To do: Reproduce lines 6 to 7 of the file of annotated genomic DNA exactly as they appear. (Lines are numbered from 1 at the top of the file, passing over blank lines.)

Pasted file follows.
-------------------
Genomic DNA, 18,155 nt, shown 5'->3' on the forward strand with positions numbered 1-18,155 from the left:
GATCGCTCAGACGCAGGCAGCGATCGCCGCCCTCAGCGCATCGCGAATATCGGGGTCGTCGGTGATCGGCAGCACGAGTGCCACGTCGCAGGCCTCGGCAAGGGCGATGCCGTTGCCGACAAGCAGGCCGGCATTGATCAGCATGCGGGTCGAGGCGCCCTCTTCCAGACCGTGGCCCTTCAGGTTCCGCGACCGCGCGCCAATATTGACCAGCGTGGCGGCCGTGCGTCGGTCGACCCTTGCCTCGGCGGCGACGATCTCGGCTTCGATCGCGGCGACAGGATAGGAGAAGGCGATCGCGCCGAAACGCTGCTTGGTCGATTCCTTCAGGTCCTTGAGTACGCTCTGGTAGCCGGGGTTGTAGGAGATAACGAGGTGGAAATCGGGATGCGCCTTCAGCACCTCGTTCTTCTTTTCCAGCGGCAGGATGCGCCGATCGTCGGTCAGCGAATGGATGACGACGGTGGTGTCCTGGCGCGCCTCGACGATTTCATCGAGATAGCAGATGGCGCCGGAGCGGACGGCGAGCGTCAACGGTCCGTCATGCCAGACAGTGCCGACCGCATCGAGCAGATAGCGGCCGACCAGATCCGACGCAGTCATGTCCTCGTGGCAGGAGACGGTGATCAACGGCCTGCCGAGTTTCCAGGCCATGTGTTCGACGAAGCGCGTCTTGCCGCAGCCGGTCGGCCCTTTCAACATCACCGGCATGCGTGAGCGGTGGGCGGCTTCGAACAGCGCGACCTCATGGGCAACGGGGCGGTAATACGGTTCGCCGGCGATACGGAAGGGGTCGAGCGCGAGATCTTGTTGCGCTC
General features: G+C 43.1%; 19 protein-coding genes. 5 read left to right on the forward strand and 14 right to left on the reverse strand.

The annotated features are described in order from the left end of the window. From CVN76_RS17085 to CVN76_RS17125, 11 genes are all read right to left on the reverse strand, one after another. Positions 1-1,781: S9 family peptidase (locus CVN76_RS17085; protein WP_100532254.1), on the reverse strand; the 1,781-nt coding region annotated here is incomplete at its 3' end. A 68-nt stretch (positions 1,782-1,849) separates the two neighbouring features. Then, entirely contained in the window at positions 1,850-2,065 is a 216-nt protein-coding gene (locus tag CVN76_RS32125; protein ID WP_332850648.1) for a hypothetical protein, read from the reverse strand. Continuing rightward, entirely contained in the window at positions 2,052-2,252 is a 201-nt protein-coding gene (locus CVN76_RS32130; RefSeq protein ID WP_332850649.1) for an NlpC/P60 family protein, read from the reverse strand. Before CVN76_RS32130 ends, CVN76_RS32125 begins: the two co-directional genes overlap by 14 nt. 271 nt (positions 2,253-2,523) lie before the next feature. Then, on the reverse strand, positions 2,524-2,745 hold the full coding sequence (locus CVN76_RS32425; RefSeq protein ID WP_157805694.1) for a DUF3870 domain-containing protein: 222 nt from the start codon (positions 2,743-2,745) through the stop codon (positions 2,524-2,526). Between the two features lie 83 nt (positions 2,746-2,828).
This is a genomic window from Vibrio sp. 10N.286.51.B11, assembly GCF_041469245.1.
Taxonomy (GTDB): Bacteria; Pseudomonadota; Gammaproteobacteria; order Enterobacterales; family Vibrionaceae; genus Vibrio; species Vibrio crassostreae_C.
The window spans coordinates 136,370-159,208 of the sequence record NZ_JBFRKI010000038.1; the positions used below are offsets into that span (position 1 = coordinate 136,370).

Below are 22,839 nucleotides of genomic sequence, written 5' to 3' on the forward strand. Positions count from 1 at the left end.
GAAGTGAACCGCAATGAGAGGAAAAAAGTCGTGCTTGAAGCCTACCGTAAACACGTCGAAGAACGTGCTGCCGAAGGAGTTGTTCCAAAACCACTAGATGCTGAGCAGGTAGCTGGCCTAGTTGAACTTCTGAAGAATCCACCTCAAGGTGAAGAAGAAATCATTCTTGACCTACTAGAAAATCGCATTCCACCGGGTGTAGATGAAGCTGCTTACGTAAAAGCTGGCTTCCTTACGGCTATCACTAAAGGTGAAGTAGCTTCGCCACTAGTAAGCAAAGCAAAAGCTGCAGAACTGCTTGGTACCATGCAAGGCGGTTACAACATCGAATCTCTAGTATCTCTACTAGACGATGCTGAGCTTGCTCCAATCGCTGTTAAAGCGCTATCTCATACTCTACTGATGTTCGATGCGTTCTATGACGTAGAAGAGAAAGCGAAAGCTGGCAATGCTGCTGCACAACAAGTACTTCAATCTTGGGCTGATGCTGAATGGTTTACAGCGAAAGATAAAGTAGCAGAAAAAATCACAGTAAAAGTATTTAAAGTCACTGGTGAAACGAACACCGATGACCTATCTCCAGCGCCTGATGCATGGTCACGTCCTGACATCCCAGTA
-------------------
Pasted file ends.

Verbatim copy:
Taxonomy (GTDB): Bacteria; Pseudomonadota; Gammaproteobacteria; order Enterobacterales; family Vibrionaceae; genus Vibrio; species Vibrio crassostreae_C.
The window spans coordinates 136,370-159,208 of the sequence record NZ_JBFRKI010000038.1; the positions used below are offsets into that span (position 1 = coordinate 136,370).